Mark 12: 28-34

l. The incident was a baseball game that took place years ago between Cleveland and Detroit.  It could happen in any baseball game.  The score was tied and it was the last half of the ninth inning with two men out.  The entire outcome of the game rested with a Tiger runner on third base. Both teams stood up at their benches and the spectators in the stadium bent forward in tense expectancy.  The man on third base for Detroit was George Joseph Moriarty.  He had gotten there in a very ordinary way.  He had gotten a single. The next batter had bunted and sacrificed him to second. Then, a long fly had advanced him to third.  Now, there he was on third base, every nerve and muscle ready to move. His mind was racing as to what he should do to score the winning run.  Much as it meant to have advanced that far, third base runs are not marked up on the score board. Third base is not a destination; it is the station on the road home.  No time for self congratulations standing on third.  So, there on third stood Moriarty.  If he failed, he was not alone; the team would fail with him.  Concentrated on him at the moment were the hopes and fears of thousands who seemed to hold their breath,  The great ball park was so still, that even the breeze seemed to forget to blow.  One way to get off third is to wait for someone to bat him in.  Another way, to get off third was to use your own initiative.  Moriarty chose the latter.  He knew the game. He excelled at stealing bases. He watched the catcher and the pitcher.  The pitcher was throwing high to the batter, Mullin.   Also, the pitcher was a left hander, so he could not watch the base runner on third as easily.  Moriarty knew all the ins and outs of his job. Luck might lie in the lap of the gods but preparation, knowledge, judgment, and initiative were with the player. If Moriarty waited for Mullin to bat, Mullin might fail, ending the inning and the opportunity to win, leaving him to die on third. One opening remained, making home, between the moment the pitch was begun and the moment the ball struck the catcher’s mitt.  Yes, steal home, in the fraction of a second that Mullin’s hit or miss hung in the balance.  That would be a contest of speed between a five ounce ball delivered with all the force of a superb pitching arm and the hundred and seventy pound body of Moriarty.  It would be an unequal contest, for the pitched ball travels only sixty feet while the runner from third base must hurl his body over a distance of ninety feet. As Moriarty was on third, he thought out how he would steal home in every detail. Now, the Cleveland pitcher was poising  for the throw.  Moriarty crouched like a tiger ready to spring.  NOW, there was a streak for the plate and then, a cloud of dust at home plate. The umpire stood over it with hands extended, palms down, he was safe. Moriarty had scored the winning run. The old baseball park echoed and reechoed with a thunderous roar of acclaim.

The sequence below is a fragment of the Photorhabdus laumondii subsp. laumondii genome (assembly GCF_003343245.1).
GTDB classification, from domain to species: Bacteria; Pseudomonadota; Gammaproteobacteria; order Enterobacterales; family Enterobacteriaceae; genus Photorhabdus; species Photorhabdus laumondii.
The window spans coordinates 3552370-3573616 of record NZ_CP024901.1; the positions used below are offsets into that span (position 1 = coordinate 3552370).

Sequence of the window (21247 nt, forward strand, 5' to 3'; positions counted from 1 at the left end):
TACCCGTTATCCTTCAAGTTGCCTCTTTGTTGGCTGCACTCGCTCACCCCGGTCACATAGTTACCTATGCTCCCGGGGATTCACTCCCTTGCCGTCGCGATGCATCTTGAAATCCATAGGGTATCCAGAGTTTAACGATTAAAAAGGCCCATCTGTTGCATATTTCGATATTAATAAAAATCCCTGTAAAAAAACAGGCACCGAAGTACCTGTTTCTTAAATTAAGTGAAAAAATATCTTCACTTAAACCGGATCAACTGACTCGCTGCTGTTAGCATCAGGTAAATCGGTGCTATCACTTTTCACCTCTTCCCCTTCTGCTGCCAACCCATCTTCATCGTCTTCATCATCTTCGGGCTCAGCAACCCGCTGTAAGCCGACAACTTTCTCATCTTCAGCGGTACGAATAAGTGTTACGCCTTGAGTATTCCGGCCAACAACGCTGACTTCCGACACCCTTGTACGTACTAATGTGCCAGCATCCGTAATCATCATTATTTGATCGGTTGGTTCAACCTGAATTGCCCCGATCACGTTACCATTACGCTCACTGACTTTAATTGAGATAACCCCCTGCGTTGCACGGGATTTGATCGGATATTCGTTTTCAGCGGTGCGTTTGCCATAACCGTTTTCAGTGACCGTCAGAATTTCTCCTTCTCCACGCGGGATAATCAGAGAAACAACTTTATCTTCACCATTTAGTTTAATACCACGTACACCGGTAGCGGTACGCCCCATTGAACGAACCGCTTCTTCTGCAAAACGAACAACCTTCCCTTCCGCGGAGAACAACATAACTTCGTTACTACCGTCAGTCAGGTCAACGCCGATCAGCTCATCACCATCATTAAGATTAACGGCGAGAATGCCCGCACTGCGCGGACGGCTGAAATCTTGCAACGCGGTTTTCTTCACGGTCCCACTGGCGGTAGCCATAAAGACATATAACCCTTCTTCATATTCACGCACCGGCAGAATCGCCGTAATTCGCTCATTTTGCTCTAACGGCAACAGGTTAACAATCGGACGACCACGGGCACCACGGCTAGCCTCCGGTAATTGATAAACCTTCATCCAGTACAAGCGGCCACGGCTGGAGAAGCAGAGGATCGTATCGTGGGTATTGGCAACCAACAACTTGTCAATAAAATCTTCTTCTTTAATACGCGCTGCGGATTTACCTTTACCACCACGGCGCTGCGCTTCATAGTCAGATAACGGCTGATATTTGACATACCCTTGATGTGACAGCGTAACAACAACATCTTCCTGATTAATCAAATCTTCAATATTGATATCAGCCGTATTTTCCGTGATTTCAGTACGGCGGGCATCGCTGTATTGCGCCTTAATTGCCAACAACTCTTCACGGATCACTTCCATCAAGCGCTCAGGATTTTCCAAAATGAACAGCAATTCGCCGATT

2. Well, that was only a run made in the cause of a baseball game, but it has been a saying to us these many years, “DON’T DIE ON THIRD.”  You may be put out, but it need not be from your own inaction.  If the run must die, let it die trying.                                                                   

I. Christ teaches this, “Don’t die on third.”         

Isn’t this what Jesus is saying to a young man?  The Scribe, along with others, was asking Jesus questions, that perchance they might catch Him in a wrong answer.  So, the Scribe tried his hand at it as he asked Jesus, “Of all the commandments which is the most important?”  Jesus answered without hesitation, “Love the Lord your God with all your heart and with all your soul and with all your mind and with all your strength.”  But, Jesus does not stop with this, but goes the second mile as He says, “The second is this: Love your neighbor as yourself. There is no commandment greater than these.”    The Scribe acknowledged that Jesus was absolutely right and said, that such complete love to God and neighbor “is more important than all burnt offerings and sacrifices.”   Jesus was moved by the answer of this Scribe, seeing that he understood so well what Jesus had just said. Jesus then said to this young man, “You are not far from the Kingdom of God.”  Is not Jesus saying, “Don’t die on third?”  You’re close to home, don’t stop, and keep coming.  But, as far as we know, the tragic note here is that this Scribe did die on third.  For it appears as if this ended the matter, and no man dared ask Jesus any more questions.  What an opportunity, this man had, but he died on third.  Just to acknowledge that Jesus speaks great truth is not sufficient for entrance into the kingdom of God.
II. Life is like a baseball game.